Monday, February 27, 2017

Goodbye Goderich

This past summer, my family's presence in the Goderich area ended as my in laws packed up their life and moved to Mitchell, Ontario. The bad news for me is that it means I will no longer be able to take in all the railway heritage and GEXR operations in this Lake Huron port town. The good news is Mitchell is still on the GEXR Goderich Sub, so I hope to catch something different this summer when I visit my in laws in their new home.


This shot, which is a scan of a print, is courtesy of my railway colleague in Kingston, Eric Gagnon. You know him by his blog, Trackside Treasure. This shot above shows GEXR GP9 177 (once named Titania) along with three other geeps working the salt mine yard in Goderich Harbour. GEXR continues to serve the Sifto salt mine and the related mining industry in the Goderich, although its traffic is lighter than it once was since the town has lost other industries over the last few decades (the Volvo heavy equipment plant being a prime example). Despite this, there are possibly better times ahead for Goderich as federal money to establish this town as a deepwater port on the lake (the only such port on the Canadian side of the lake) means better prospects could be ahead for the railway.

As you know, this town has quite a rail history. You can read about in these following posts:


Rather than get into the history again, I thought I'd share a few quick picks and memories. The first memory I have is being able to see the results of a massive project to move the old Canadian Pacific station from its original spot to its new beachside locale a few hundred metres away. I wrote about this a fair bit and am happy to share that the owner of the building has faithfully restored this building, despite some nervous locals who weren't sold on this project. The town now has a unique restaurant on the town's beach that is a perfect spot on a summer day. The inside of the building really does look sharp, as many of the original design elements were kept.



It's interesting that I've filled so much space on the blog with musings and photos from Goderich. I was actually never lucky enough to catch trains in action in all my time spent trackside in the town. I did catch some cool still lifes though. This shot below shows the local switcher, GP 4001, tied up for the day while a string of covered hoppers await their next move.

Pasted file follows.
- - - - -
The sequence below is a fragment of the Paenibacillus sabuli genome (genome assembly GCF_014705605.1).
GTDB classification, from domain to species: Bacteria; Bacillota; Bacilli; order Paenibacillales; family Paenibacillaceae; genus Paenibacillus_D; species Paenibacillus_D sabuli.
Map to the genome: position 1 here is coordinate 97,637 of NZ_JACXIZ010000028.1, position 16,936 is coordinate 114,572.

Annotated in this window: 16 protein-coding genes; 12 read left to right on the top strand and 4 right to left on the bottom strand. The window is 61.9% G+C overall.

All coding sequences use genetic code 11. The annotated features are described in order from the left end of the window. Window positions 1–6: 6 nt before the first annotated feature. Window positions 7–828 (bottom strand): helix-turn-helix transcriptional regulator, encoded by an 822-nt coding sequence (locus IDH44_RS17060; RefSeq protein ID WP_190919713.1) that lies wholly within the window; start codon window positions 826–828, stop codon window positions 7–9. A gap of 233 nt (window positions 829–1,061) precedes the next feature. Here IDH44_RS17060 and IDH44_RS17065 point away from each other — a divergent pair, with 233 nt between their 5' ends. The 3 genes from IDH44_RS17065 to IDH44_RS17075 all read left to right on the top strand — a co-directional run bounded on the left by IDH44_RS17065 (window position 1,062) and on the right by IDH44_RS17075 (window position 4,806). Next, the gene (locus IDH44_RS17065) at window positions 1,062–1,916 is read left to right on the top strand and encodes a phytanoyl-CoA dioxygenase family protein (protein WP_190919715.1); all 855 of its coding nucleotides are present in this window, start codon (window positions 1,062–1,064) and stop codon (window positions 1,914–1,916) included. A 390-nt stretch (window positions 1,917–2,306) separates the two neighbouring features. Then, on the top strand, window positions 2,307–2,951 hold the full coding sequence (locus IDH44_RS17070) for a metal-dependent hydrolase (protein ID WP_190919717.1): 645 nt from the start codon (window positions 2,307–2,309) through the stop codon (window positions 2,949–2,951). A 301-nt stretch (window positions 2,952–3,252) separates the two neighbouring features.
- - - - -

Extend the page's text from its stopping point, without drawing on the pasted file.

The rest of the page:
I have shown this shot, below, many times, but I always love showing it again. This is one of those shots where everything comes together. Look at the colours of all the hoppers and the grass growing between the rails. This screams small town short line to me. I was really happy when I caught this site.


Here's another view of the silent rail yard, as seen just beyond the East Street Station platform. You can see the GP9, the hoppers, the old CN station and a slowly crumbling trackside shack. Lots going on.


As much as I will miss this railway town, the silver lining is that I will soon be able to discover another trackside opportunity in Mitchell, hometown of Montreal Canadien great, Howie Morenz.


I am really hopeful that I can catch a shot like this one, possibly alongside a great elevator. That would be a fine addition to my GEXR collection.

Small piece of trivia: Do you know why GEXR once named its GP9s, such as the Titania, above?


Monday, February 20, 2017

Common sense prevails as LRT moves forward

It's always a good news/bad news situation when it comes to Ottawa's light rail plans. The city recently unveiled its latest update for the second phase of its light rail expansion. The bad news is the $3-billion price tag for the second phase now stands at $3.6 billion dollars, thanks to previously undisclosed infrastructure projects that will be part of the second phase.